Police reports seen by The Independent on Sunday show the number of attacks in the capital rose to more than 20 a day after the first bombings on 7 July. The police have recorded 230 religious hatred offences in the past three weeks.
After the first blasts and the attempted bombings two weeks later, racist attacks more than doubled to a peak of nearly 60 a day. The police have logged more than 800 racist crimes since the first bombings, reversing a long downward trend.
Somali Muslim women, who tend to wear long robes and hijab head-coverings, have been singled out after it emerged several of the suspected bombers arrested last week are of East African origin. One woman had her hijab torn off.
The new hotline will be set up tomorrow by the Met's Assistant Commissioner Tariq Ghaffur. Mr Ghaffur, the most senior Asian and Muslim policeman, said there had been a "very substantial increase" in faith crimes in London.
There had also been an increase in the severity of attacks. "What used to be abuse has now escalated into assault. What was minor damage could escalate into a lot more serious damage. I think that is trend across the country," he said.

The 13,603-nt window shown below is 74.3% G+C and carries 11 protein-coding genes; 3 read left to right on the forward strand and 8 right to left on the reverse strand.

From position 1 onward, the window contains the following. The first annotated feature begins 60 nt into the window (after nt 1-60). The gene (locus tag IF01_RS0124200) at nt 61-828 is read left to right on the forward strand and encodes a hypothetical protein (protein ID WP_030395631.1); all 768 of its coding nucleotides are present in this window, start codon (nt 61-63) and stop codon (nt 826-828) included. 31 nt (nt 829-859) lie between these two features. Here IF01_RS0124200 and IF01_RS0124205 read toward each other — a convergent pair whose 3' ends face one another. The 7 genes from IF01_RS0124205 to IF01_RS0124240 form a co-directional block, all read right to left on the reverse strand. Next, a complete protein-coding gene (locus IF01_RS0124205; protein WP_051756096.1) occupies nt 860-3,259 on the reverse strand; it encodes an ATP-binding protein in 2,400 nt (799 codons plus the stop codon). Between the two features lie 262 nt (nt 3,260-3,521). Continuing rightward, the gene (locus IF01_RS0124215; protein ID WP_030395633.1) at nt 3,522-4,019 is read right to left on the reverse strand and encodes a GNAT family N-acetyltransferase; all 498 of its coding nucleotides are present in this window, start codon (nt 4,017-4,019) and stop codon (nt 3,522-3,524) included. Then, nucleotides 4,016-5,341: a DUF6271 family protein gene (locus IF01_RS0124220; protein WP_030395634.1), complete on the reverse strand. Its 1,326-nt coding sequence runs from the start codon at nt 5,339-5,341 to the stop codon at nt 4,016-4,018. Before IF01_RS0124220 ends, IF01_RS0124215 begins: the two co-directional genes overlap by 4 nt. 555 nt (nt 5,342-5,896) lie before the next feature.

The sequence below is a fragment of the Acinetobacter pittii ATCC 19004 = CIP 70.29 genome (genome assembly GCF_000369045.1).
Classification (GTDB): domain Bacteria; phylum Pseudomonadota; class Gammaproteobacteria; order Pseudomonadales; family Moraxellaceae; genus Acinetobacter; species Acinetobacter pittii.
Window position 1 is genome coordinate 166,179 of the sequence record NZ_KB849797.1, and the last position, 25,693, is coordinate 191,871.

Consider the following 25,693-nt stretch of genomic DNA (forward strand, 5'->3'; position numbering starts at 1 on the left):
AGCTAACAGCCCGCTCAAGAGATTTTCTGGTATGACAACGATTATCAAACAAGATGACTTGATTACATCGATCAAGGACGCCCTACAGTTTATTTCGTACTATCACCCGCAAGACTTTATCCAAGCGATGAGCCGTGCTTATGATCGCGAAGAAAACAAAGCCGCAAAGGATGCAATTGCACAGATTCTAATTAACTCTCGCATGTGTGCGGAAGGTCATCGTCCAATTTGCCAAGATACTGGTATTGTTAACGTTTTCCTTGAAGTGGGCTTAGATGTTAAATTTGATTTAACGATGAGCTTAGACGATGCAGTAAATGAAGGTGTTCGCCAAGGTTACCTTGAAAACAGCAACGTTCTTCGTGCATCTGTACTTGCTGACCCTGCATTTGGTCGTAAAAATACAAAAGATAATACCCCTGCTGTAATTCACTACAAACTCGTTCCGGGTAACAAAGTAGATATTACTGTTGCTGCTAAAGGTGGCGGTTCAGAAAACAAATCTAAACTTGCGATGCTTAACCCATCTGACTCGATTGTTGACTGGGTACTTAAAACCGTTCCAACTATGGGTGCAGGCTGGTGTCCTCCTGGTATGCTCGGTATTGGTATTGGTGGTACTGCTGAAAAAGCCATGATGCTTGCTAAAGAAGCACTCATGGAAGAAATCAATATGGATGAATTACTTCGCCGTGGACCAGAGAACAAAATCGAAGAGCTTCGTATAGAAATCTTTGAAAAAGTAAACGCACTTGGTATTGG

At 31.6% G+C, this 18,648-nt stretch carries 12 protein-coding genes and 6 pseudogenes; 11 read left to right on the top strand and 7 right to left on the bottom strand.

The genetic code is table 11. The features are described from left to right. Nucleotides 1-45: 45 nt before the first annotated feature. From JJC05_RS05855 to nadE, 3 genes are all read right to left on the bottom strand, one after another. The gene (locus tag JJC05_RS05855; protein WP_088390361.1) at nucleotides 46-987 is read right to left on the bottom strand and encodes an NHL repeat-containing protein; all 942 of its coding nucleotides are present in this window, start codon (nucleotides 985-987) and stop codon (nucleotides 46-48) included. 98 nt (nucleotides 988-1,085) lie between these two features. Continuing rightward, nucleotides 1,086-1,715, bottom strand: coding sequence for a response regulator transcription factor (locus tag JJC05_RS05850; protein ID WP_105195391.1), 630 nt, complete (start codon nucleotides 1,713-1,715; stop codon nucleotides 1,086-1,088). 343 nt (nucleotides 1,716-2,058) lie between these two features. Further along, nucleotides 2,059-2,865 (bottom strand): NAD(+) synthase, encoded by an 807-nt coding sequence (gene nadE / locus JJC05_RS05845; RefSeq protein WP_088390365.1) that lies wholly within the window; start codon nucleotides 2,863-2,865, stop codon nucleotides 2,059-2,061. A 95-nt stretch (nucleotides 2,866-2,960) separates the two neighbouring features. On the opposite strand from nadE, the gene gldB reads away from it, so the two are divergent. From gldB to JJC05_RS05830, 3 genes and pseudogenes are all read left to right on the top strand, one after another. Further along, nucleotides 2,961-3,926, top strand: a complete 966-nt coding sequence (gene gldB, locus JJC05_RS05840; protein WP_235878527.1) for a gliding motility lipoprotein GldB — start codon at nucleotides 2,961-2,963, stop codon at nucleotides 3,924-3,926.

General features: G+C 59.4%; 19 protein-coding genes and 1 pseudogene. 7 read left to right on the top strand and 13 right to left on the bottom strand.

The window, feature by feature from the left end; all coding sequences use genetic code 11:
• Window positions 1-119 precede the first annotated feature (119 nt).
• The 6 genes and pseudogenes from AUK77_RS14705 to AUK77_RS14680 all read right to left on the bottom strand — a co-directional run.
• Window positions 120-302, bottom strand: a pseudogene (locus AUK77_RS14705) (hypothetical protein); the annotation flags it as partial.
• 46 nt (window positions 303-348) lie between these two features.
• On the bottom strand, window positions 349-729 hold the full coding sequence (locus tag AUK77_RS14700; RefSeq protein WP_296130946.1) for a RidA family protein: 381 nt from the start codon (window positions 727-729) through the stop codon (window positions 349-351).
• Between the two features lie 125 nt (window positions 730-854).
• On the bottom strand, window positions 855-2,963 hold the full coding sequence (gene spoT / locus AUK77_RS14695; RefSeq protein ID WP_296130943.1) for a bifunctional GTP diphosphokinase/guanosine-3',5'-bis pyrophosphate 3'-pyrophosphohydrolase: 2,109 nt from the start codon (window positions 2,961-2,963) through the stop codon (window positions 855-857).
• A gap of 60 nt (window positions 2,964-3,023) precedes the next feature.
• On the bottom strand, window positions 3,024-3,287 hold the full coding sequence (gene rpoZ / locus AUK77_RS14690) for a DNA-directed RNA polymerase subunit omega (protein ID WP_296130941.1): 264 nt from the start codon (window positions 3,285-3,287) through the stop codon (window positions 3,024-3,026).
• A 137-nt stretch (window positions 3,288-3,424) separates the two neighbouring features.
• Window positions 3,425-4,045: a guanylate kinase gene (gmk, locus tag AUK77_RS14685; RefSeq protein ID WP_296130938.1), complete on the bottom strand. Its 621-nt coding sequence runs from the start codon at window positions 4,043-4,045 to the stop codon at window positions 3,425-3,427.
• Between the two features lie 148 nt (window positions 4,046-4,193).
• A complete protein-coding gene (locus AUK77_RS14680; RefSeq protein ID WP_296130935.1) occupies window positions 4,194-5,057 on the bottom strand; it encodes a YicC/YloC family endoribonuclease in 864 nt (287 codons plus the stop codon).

Mr Ghaffur will ask people to report incidents to the hotline because he fears some ethnic and religious minorities could "retreat" and not report incidents to the police. "Quite clearly, we fear there will be an escalation," he said.
To the concern of Muslim community groups, no other major English force has compiled detailed figures - despite a surge in serious, violent attacks around the country, culminating in the alleged racist murder of Pakistani Kamal Raza Butt in Nottingham four days after the 7 July bombings. Welsh forces said last week that racist attacks had increased by up to three times since the bombings. In North Wales, 64 incidents were reported, compared with 20 for the same period last year.
Azad Ali, chairman of the Muslim Safety Forum, appealed for the new hotline to be extended nationwide. "The Muslim community has unanimously shown that, like everybody else, it's committed to catching these criminals who carried out the bombings. But the community has seen institutional denial from the police about the increase in Islamophobic hate crime."
Mr Ghaffur also warned, however, that Muslims should expect to be singled out for stop and search operations by the police. "There will be a focus on the community as it is a reality and therefore there will be more stop and searches," he said.
Meanwhile, Home Office ministers are to engage Muslims in the fight against al-Qa'ida. Hazel Blears, the minister for Policing, and Paul Goggins, a junior Home Office minister, will meet Muslim leaders in eight UK cities. On 20 September, Muslim leaders will attend a summit to be chaired by Charles Clarke, the Home Secretary.Reuse content